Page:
NEWS
April 18, 2014 | By Maddie Hanna, Inquirer Staff Writer
The law firm that produced the report that said Gov. Christie was clear of wrongdoing in the George Washington Bridge controversy recently donated $10,000 to the Republican Governors Association (RGA), which Christie leads. Gibson, Dunn & Crutcher made the donation to the RGA on March 18, according to IRS filings made public Tuesday. The donation came nine days before the firm released its report on Christie's administration. Christie has been chairman of the RGA since November, traveling out of New Jersey to drum up donations for fellow Republican governors.
BUSINESS
April 14, 2014 | By Joseph N. DiStefano, Inquirer Staff Writer
John Crowe is the top North American executive for Saint-Gobain , the $55 billion- a-year French construction- materials maker that traces its roots to the group that built Versailles for King Louis XIV. Crowe has been looking for a place to build another palace - in Pennsylvania - as Saint-Gobain's U.S. base and showroom. To replace the company's aging U.S. headquarters near Valley Forge, Crowe scouted sites for "an absolutely spectacular building that will incorporate all aspects of what we know as a building-materials company in terms of energy efficiency and a sustainable, open, collaborative workplace," he tells me. Plus, a research and development center to replace the old labs in Blue Bell.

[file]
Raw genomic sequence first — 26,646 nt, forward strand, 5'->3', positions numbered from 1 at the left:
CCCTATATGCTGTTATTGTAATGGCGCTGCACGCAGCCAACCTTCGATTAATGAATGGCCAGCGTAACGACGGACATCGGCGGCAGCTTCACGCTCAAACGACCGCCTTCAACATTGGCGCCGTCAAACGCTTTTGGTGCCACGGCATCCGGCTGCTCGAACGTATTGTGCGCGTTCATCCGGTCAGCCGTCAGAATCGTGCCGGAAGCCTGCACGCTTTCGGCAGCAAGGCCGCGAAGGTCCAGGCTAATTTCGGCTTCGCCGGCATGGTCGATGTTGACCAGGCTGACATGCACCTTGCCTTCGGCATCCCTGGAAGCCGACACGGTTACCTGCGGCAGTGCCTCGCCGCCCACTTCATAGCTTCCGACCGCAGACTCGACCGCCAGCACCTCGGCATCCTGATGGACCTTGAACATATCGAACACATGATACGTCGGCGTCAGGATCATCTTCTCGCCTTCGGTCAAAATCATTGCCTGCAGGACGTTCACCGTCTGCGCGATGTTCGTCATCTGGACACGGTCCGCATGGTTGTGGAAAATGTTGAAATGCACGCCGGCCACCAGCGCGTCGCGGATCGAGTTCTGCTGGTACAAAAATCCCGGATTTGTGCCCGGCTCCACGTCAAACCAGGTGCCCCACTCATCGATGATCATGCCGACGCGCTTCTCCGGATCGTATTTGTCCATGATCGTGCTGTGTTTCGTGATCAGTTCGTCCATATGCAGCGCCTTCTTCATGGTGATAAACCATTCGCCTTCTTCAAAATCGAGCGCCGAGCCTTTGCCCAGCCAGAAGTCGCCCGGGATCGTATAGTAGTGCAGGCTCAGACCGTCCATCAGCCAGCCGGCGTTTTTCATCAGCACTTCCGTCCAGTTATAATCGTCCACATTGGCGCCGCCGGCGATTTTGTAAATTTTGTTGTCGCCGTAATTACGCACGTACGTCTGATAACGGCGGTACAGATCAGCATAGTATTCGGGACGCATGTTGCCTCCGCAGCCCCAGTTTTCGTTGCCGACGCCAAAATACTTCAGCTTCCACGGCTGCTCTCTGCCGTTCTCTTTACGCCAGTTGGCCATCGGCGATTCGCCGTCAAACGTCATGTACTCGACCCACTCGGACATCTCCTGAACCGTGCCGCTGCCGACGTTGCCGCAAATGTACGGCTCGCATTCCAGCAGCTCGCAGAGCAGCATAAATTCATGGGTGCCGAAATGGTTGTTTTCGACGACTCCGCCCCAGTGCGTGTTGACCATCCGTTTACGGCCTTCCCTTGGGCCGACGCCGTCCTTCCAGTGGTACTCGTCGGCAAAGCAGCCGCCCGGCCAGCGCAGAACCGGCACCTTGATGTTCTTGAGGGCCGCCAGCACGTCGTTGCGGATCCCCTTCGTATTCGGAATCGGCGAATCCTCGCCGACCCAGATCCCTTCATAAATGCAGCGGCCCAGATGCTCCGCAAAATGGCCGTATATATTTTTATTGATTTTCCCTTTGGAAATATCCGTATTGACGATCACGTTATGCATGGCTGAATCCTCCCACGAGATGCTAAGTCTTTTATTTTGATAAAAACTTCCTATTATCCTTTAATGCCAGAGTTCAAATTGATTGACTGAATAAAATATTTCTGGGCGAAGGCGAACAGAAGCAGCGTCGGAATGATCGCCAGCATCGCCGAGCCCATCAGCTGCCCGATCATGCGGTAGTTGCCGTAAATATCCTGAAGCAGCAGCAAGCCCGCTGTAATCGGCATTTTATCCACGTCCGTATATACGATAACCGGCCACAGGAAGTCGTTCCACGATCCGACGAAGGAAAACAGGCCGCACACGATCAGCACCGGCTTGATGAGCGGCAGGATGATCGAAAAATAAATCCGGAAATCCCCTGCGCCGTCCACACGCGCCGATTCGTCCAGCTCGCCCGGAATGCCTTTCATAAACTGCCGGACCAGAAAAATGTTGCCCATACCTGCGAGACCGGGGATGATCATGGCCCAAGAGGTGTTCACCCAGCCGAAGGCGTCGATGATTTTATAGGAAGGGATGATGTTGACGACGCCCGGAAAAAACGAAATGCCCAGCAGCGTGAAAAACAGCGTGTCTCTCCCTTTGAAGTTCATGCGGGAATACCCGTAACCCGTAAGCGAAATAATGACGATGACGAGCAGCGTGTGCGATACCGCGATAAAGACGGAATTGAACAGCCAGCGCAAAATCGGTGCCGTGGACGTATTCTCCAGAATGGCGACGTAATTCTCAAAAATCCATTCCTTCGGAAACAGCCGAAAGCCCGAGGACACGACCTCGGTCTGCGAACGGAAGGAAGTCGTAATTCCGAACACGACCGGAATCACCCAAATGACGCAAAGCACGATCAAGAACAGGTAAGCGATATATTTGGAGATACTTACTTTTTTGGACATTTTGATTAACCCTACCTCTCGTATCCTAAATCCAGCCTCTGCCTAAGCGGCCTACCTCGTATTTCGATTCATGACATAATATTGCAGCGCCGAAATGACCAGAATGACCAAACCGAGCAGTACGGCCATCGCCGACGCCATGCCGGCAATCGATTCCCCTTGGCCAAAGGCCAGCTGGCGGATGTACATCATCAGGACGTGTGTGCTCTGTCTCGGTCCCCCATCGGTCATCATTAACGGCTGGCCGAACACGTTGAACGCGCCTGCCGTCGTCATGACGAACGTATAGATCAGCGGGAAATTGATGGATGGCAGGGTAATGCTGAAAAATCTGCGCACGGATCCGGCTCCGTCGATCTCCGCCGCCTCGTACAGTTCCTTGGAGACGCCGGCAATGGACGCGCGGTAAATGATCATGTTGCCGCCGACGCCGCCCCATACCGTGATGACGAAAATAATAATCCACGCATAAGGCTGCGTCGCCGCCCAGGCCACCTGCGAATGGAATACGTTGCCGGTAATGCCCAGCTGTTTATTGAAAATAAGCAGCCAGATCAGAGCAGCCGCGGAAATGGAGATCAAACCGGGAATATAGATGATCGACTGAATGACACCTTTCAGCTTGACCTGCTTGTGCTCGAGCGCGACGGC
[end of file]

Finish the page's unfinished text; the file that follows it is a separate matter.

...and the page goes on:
NEWS
April 10, 2014 | By Maddie Hanna, Inquirer Trenton Bureau
TRENTONA firm criticized for its post-Katrina recovery work recently won a second Hurricane Sandy-related contract from New Jersey - to oversee environmental reviews of damaged properties - indicating a further expansion of its role in the state. The contract for Virginia-based ICF International, estimated at $17.3 million, follows a January agreement with the state that appeared to expand an earlier contract with the firm for different recovery duties. The new contract, which began March 28 and is to run until March 2017, was announced in a posting on the state Treasury's website but has yet to be listed with other such contracts on the state comptroller's "Sandy transparency" website.